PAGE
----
Last year around this time, I wrote about Colorado at the MLB trade deadline and how the team was not going to be a participant in the festivities. The words I wrote then also apply to this year:
The Rockies are not going to make the playoffs this year.
The Rockies are, as they have in almost every year of their existence, not going to buy or sell much at the deadline.
It's a year later and not much has changed in this standpoint. Yes, some of the cast is different, but the play is following a similar script. The Rockies are on pace for a losing, top ten (or five) draft pick kind of season and they appear to be uninterested in making a move at the non-waiver MLB trade deadline.
Sure, there are trade rumors about the Rockies. There are the near constant rumblings of a not-gonna-happen (at least, certainly not by tomorrow's non-waiver trade deadline, probably not at all) Troy Tulowitzki trade, the murmurs of interest in a deal involving closer LaTroy Hawkins (the Rockies aren't interested), and rumors about players like Jorge De La Rosa, Brett Anderson, and Drew Stubbs. The Rockies just appear to be in "thanks but no thanks" mode with all of these trades.
Which is mystifying from a logic standpoint and completely unsurprising from someone who has followed this team closely for a long time. I don't know all of the MLB teams, but this team appears to be head and shoulders above the rest in being insular with free agent signings and trades.
Here's how I see this situation playing out - the Rockies will more or less sit tight at the deadline, they'll suffer a season of somewhere close to 90-95 losses, and then they'll do everything they can to get the band back together on that 90-95 loss team.
After all, the team is already rumored to be picking up Anderson's $12 million option next year, they want to exercise Hawkins's $2.25 million option, they have professed the desire to re-sign impending free agents Jorge De La Rosa (perhaps with a $14.1 million qualifying offer, which he should accept in a heartbeat) and Michael Cuddyer (despite having five or six other capable outfielders on the roster).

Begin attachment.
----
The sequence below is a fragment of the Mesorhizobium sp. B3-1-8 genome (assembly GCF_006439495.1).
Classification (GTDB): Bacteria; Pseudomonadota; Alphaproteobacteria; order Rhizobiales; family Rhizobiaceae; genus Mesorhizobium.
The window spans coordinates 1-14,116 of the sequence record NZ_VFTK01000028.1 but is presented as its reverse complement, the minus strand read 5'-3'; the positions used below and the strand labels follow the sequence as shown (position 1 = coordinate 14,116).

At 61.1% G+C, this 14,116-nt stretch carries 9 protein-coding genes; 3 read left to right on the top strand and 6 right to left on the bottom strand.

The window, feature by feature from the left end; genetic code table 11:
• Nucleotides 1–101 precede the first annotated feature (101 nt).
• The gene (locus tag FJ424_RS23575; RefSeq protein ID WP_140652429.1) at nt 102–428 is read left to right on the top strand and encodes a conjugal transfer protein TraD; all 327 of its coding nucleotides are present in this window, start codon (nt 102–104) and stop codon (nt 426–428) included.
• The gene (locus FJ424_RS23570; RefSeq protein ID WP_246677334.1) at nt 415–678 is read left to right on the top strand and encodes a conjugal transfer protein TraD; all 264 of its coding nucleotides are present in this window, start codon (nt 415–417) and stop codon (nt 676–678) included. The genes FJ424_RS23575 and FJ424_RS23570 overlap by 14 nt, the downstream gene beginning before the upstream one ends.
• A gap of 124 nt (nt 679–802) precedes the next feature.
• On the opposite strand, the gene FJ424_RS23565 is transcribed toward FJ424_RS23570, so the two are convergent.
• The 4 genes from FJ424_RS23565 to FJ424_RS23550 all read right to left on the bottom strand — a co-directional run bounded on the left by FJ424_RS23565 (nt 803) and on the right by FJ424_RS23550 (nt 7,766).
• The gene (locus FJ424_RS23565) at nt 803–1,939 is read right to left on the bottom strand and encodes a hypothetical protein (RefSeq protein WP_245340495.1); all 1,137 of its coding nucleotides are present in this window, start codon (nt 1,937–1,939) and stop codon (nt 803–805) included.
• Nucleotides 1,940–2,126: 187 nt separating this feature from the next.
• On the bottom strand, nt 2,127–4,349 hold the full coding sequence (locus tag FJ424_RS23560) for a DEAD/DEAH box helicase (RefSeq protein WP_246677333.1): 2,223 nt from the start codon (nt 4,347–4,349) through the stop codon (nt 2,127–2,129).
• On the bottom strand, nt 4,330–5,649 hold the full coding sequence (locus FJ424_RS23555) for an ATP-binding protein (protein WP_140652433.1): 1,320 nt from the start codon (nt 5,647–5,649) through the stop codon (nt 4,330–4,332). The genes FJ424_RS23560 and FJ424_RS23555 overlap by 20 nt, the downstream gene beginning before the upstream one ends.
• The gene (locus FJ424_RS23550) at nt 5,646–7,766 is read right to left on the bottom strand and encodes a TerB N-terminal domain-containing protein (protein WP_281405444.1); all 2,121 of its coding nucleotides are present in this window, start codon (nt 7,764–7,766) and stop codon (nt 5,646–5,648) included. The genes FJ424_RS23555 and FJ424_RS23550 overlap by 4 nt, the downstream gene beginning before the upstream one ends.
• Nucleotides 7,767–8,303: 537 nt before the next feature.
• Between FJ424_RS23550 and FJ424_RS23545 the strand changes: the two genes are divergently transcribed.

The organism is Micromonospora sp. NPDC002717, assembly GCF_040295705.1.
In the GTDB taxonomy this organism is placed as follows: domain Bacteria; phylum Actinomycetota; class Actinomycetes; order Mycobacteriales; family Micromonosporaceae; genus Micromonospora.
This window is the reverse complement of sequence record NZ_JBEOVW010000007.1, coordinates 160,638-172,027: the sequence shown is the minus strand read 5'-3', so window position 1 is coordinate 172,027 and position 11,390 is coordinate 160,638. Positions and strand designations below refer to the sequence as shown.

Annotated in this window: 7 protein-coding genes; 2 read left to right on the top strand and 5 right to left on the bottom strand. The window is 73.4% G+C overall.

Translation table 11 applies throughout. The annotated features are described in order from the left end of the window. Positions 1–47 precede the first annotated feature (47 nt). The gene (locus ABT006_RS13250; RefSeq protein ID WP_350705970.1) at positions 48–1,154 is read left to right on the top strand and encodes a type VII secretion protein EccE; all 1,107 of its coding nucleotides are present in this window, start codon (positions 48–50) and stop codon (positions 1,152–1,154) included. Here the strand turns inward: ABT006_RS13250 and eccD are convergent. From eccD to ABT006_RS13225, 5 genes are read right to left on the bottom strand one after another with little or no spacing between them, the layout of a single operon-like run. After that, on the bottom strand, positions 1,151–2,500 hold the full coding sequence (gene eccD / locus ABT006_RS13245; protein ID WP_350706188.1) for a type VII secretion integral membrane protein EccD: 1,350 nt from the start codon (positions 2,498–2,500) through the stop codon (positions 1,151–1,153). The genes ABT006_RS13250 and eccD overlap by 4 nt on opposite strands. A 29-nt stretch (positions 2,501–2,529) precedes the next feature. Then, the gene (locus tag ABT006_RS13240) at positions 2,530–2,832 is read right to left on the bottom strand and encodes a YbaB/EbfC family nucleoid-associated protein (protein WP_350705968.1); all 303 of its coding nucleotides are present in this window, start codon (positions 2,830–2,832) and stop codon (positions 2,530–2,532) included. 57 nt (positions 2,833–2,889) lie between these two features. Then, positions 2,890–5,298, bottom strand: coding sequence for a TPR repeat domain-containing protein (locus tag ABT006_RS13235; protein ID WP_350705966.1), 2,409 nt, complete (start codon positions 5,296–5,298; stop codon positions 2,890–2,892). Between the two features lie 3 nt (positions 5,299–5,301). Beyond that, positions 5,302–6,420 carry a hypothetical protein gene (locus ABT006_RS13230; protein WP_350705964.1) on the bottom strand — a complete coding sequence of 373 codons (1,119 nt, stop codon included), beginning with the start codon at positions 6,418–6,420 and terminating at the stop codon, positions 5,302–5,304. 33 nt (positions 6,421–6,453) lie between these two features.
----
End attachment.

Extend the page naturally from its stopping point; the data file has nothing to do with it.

Tulo's salary jumps from $16 million to $20 million next year, CarGo's salary is up from $10.9 million this year to $16.4 million next year, Boone Logan and Justin Morneau both will make more money on backloaded contracts. Several players will be getting more expensive (or will be injured and not worth the money) arbitration contracts next year (deep breath: Jhoulys Chacin, Tyler Chatwood, Juan Nicasio, Stubbs, Rex Brothers, Jordan Lyles, Adam Ottavino, Wilin Rosario, hopefully not Wilton Lopez).
All of that adds up to an expensive losing team next year ($10-15 million more than this year is my estimate with those same players) with most if not all of the same problems that are apparent in this year's team. Looping back to the conclusion of my article from last year:
I'm a patient, reasonable guy who gets that success won't all come at once to a team in Colorado's situation. I'm willing and able to see the big picture and understand the constraints the Rockies face with respect to altitude and the free agent market. The problem with the Rockies is that I'm not sure how the current big picture I'm seeing gets the Rockies from a 75 win team into the playoffs and back to the World Series.
Lower that 75 win total projection, add some pitching injuries that will affect 2015, make everything a little more expensive, and you've got Colorado at the 2014 MLB trade deadline. Sure, the Rockies have the promise of two elite pitching prospects on the way in Eddie Butler and Jon Gray, but I don't believe they are the panacea that will take Colorado to the promised land. It's hard to be optimistic about a team that operates this way, hoping for everything to break its way and ignoring common sense at every turn.